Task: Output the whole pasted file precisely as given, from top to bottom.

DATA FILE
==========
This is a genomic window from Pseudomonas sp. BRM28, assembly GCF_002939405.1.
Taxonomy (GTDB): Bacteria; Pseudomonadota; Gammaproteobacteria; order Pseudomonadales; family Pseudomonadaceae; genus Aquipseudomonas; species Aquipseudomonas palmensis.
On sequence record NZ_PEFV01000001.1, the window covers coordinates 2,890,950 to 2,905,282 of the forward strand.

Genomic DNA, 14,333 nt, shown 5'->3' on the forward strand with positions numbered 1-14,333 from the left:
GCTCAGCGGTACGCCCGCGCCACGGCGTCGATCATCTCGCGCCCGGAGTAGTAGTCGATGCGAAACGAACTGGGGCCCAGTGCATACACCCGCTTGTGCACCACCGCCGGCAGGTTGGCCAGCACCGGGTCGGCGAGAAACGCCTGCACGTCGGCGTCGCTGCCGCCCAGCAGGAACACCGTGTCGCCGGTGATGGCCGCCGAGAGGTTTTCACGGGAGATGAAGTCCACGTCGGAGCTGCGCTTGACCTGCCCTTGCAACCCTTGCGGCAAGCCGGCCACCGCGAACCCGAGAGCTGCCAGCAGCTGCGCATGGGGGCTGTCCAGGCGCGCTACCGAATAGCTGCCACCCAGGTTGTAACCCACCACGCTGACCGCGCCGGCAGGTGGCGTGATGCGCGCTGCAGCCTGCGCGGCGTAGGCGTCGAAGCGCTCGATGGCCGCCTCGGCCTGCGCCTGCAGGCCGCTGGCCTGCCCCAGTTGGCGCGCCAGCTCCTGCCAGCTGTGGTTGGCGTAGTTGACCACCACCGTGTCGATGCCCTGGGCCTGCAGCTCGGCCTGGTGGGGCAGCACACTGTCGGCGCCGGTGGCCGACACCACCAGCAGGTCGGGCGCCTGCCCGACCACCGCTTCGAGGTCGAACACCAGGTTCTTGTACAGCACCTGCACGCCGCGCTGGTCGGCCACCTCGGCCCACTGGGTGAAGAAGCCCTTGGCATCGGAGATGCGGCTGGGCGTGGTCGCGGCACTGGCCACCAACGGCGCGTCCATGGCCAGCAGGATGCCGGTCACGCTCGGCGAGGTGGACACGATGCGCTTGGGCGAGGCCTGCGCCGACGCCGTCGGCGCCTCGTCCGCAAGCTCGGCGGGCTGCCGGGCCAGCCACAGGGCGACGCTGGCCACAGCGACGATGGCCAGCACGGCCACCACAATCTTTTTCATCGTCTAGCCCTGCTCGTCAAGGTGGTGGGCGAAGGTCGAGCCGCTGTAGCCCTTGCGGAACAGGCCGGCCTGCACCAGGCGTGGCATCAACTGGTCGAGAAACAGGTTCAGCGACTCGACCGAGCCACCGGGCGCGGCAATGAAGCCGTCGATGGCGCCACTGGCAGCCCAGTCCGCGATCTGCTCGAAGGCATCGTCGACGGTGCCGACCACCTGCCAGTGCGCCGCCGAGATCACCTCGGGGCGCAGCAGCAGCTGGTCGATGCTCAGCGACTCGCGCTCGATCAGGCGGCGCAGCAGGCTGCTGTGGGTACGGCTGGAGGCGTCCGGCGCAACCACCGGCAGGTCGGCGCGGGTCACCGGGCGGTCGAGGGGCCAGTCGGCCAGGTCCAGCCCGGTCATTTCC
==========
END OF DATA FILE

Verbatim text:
This is a genomic window from Pseudomonas sp. BRM28, assembly GCF_002939405.1.
Taxonomy (GTDB): Bacteria; Pseudomonadota; Gammaproteobacteria; order Pseudomonadales; family Pseudomonadaceae; genus Aquipseudomonas; species Aquipseudomonas palmensis.
On sequence record NZ_PEFV01000001.1, the window covers coordinates 2,890,950 to 2,905,282 of the forward strand.

Genomic DNA, 14,333 nt, shown 5'->3' on the forward strand with positions numbered 1-14,333 from the left:
GCTCAGCGGTACGCCCGCGCCACGGCGTCGATCATCTCGCGCCCGGAGTAGTAGTCGATGCGAAACGAACTGGGGCCCAGTGCATACACCCGCTTGTGCACCACCGCCGGCAGGTTGGCCAGCACCGGGTCGGCGAGAAACGCCTGCACGTCGGCGTCGCTGCCGCCCAGCAGGAACACCGTGTCGCCGGTGATGGCCGCCGAGAGGTTTTCACGGGAGATGAAGTCCACGTCGGAGCTGCGCTTGACCTGCCCTTGCAACCCTTGCGGCAAGCCGGCCACCGCGAACCCGAGAGCTGCCAGCAGCTGCGCATGGGGGCTGTCCAGGCGCGCTACCGAATAGCTGCCACCCAGGTTGTAACCCACCACGCTGACCGCGCCGGCAGGTGGCGTGATGCGCGCTGCAGCCTGCGCGGCGTAGGCGTCGAAGCGCTCGATGGCCGCCTCGGCCTGCGCCTGCAGGCCGCTGGCCTGCCCCAGTTGGCGCGCCAGCTCCTGCCAGCTGTGGTTGGCGTAGTTGACCACCACCGTGTCGATGCCCTGGGCCTGCAGCTCGGCCTGGTGGGGCAGCACACTGTCGGCGCCGGTGGCCGACACCACCAGCAGGTCGGGCGCCTGCCCGACCACCGCTTCGAGGTCGAACACCAGGTTCTTGTACAGCACCTGCACGCCGCGCTGGTCGGCCACCTCGGCCCACTGGGTGAAGAAGCCCTTGGCATCGGAGATGCGGCTGGGCGTGGTCGCGGCACTGGCCACCAACGGCGCGTCCATGGCCAGCAGGATGCCGGTCACGCTCGGCGAGGTGGACACGATGCGCTTGGGCGAGGCCTGCGCCGACGCCGTCGGCGCCTCGTCCGCAAGCTCGGCGGGCTGCCGGGCCAGCCACAGGGCGACGCTGGCCACAGCGACGATGGCCAGCACGGCCACCACAATCTTTTTCATCGTCTAGCCCTGCTCGTCAAGGTGGTGGGCGAAGGTCGAGCCGCTGTAGCCCTTGCGGAACAGGCCGGCCTGCACCAGGCGTGGCATCAACTGGTCGAGAAACAGGTTCAGCGACTCGACCGAGCCACCGGGCGCGGCAATGAAGCCGTCGATGGCGCCACTGGCAGCCCAGTCCGCGATCTGCTCGAAGGCATCGTCGACGGTGCCGACCACCTGCCAGTGCGCCGCCGAGATCACCTCGGGGCGCAGCAGCAGCTGGTCGATGCTCAGCGACTCGCGCTCGATCAGGCGGCGCAGCAGGCTGCTGTGGGTACGGCTGGAGGCGTCCGGCGCAACCACCGGCAGGTCGGCGCGGGTCACCGGGCGGTCGAGGGGCCAGTCGGCCAGGTCCAGCCCGGTCATTTCC